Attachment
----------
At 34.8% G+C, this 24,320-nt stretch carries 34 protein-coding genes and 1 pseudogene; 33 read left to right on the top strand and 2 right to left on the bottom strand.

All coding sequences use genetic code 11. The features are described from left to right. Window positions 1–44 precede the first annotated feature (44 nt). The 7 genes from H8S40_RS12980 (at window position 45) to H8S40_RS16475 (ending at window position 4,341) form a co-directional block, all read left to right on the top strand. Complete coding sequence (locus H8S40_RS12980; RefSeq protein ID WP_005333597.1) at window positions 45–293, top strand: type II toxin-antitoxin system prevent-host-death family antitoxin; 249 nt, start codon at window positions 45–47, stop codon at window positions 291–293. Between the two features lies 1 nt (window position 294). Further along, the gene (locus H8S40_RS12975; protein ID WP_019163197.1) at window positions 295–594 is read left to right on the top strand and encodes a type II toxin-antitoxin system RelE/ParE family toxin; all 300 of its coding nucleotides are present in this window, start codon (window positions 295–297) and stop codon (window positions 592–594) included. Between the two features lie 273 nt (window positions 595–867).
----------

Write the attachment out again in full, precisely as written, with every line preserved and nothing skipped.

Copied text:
At 34.8% G+C, this 24,320-nt stretch carries 34 protein-coding genes and 1 pseudogene; 33 read left to right on the top strand and 2 right to left on the bottom strand.

All coding sequences use genetic code 11. The features are described from left to right. Window positions 1–44 precede the first annotated feature (44 nt). The 7 genes from H8S40_RS12980 (at window position 45) to H8S40_RS16475 (ending at window position 4,341) form a co-directional block, all read left to right on the top strand. Complete coding sequence (locus H8S40_RS12980; RefSeq protein ID WP_005333597.1) at window positions 45–293, top strand: type II toxin-antitoxin system prevent-host-death family antitoxin; 249 nt, start codon at window positions 45–47, stop codon at window positions 291–293. Between the two features lies 1 nt (window position 294). Further along, the gene (locus H8S40_RS12975; protein ID WP_019163197.1) at window positions 295–594 is read left to right on the top strand and encodes a type II toxin-antitoxin system RelE/ParE family toxin; all 300 of its coding nucleotides are present in this window, start codon (window positions 295–297) and stop codon (window positions 592–594) included. Between the two features lie 273 nt (window positions 595–867).